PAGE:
No Single Factor Caused The Accident, But Some Finger-Pointing
Is Contained In Reports
The Navy, Marine Corps and the Coast Guard have each
released reports concerning a mid-air collision last October in
which a Coast Guard HC-130 Hercules aircraft and a Marine AH-1W
Cobra collided off the southern California coast. Nine service
personnel were lost in the accident.
HC-130 File Photo
In a joint news release, the Navy, Marine Corps, and Coast Guard
said all the investigations concluded that no single factor, person
or unit caused the mishap, but that it was a tragic confluence of
events. The three command investigations also concluded there was
no misconduct on the part of any Coast Guard, Marine Corps or Navy
personnel, and all three made recommendations for improving
procedures, training and aviation safety.
“We are using what we found in these investigations to
improve aviation safety,” said Rear Adm. Joseph Castillo,
Commander of the 11th Coast Guard District. “We are committed
to preventing a recurrence of this terrible tragedy. We owe nothing
less to the memories of the dedicated men and woman lost in the
crash, their families, their shipmates, and the public,” he
AH-1W Cobra File Photo
Military officials did not wait for the investigations to be
completed to begin safety improvements, according to the news
release. Immediately after the accident the services began
reviewing policies and procedures and have already implemented many
of the recommendations in the reports.
Castillo noted that aviators and technical experts from all
three branches of the naval aviation community brought their own
unique expertise, experience, and perspectives to the
investigations. “The range of opinions and recommendations
strengthens our common effort of improving aviation safety,”
he said. “The services have worked closely throughout the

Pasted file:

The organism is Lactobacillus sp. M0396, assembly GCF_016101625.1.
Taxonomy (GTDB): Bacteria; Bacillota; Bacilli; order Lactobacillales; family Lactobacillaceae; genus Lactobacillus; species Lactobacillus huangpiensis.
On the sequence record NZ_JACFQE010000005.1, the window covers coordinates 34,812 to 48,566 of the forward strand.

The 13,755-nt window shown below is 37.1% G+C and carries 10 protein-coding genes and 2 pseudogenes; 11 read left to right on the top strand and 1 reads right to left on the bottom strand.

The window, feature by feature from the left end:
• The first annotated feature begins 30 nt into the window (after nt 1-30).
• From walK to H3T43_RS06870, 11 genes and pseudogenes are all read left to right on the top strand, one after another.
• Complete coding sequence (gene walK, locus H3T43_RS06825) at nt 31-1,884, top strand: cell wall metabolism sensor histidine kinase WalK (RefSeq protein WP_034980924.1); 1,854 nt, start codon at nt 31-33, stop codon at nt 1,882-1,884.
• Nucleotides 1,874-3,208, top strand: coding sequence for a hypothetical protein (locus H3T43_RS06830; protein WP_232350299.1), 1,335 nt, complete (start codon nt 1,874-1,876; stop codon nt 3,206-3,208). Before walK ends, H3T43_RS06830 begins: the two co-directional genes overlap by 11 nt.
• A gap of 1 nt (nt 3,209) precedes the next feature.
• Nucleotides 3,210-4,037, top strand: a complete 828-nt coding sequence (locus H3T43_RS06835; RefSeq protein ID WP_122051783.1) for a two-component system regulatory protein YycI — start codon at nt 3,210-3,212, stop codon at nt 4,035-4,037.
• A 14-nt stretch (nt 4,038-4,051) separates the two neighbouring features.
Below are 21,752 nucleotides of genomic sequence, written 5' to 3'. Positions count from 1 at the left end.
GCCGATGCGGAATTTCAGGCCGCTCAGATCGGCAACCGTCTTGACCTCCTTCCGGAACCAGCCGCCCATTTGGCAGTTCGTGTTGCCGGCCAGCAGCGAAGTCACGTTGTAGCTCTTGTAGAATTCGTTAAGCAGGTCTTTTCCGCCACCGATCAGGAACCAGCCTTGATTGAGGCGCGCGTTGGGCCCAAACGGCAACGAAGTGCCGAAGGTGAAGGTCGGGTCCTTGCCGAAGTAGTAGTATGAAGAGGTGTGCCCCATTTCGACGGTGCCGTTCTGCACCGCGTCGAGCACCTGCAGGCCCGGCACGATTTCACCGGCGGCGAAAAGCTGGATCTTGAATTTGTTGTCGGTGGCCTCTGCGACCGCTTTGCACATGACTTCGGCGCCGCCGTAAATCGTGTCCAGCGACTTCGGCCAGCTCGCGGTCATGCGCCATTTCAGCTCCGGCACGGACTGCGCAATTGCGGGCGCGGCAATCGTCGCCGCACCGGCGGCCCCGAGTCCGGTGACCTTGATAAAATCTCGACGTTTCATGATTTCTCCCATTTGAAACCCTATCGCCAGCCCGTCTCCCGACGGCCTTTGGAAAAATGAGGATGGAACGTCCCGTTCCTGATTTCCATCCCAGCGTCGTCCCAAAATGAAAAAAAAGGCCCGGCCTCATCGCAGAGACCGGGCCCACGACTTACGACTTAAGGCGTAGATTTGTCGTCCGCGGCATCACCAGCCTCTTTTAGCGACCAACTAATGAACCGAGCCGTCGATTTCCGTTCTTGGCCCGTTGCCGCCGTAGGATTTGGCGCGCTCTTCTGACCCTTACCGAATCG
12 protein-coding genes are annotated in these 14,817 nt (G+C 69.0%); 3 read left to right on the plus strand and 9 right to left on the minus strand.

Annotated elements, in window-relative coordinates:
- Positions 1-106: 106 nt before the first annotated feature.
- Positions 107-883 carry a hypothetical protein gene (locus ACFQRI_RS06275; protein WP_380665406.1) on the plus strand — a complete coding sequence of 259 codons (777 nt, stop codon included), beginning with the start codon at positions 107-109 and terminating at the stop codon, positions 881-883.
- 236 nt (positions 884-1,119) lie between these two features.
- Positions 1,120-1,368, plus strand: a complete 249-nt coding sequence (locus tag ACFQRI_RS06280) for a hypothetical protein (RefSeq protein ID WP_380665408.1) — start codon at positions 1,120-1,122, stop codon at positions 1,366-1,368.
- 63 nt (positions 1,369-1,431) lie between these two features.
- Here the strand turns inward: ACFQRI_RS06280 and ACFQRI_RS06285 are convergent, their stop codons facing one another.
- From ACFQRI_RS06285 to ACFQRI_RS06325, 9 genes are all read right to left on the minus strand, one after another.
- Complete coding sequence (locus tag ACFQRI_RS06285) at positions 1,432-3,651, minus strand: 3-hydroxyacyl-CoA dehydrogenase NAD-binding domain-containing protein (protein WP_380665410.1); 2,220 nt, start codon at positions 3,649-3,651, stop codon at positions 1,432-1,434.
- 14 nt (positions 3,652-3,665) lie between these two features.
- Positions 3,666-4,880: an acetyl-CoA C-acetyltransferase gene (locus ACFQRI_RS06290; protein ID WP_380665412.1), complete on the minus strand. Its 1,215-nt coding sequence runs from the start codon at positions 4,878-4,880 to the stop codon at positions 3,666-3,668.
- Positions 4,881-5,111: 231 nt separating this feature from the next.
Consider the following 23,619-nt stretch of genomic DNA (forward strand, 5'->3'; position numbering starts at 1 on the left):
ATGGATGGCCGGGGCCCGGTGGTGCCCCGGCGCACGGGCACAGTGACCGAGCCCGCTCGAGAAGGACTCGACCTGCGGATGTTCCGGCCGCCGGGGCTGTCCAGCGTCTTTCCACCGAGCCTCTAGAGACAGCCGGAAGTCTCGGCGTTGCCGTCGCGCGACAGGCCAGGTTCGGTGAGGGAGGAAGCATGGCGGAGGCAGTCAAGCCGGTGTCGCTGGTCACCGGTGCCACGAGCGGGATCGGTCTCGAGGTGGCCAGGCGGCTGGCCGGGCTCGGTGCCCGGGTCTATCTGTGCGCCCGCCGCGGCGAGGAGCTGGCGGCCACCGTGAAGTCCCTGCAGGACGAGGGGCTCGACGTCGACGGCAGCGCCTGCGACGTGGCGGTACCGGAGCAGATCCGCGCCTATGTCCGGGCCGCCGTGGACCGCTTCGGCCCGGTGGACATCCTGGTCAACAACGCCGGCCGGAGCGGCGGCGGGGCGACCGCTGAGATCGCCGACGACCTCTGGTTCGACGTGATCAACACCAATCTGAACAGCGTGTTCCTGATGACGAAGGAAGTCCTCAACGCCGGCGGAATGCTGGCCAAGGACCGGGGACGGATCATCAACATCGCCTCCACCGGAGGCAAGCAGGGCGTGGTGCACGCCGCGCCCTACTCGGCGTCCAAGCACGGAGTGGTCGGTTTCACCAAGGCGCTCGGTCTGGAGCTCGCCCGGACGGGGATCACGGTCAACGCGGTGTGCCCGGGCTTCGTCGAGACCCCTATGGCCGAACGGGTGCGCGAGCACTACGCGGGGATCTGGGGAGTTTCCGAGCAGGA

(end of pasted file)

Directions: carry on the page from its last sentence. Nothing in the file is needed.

investigations and will continue to do so as we implement
The Coast Guard plane, based in Sacramento, CA, was conducting a
search and rescue mission and the Marine helicopter, based at Camp
Pendleton, was involved in training when the two aircraft collided.
Both aircraft were operating in a training area monitored by a Navy
air traffic control center in San Diego.
In its report, the Coast Guard said that a contributing factor
to the accident was that the San Diego Navy Air Traffic Controllers
"did not provide operational priority" to the Coast Guard aircraft
involved in the SAR operation. "The FAA operational priority for
SAR missions is third, immediately following aircraft emergencies
and air medical evacuations. There were no higher priority missions
in (the area where the accident occurred) at the time of the
mishap," the report reads.
The Marine Corps report details the different flights operating
in the area where the SAR effort was taking place, including a
flight of F/A-18 Hornets and a flight of four helicopters. It says
that "(n)either CG1705 (the CH-130) nor Vengeance 38 (the
helicopter) were under positive radar control of controllers
assigned to FACSFAC SD (military air traffic control) at the time
of collision; as such these aircraft were not provided control
instructions by air traffic controllers that resulted in the
convergence of the two mishap aircraft. Additionally, there was no
agreement made between aircraft and controllers that transferred
responsibility for the safe navigation of the aircraft from the
aircrews to the air traffic controller.
"CG1705 and V38 (and to a certain extent the rest of the VH53
flight,the report states) failed to maintain the proper visual
lookout to ensure necessary separation to prevent the midair
collision. Both aircraft were operating under visual flight rules
and were ultimately responsible for their own safety, navigation,
and separation from other aircraft."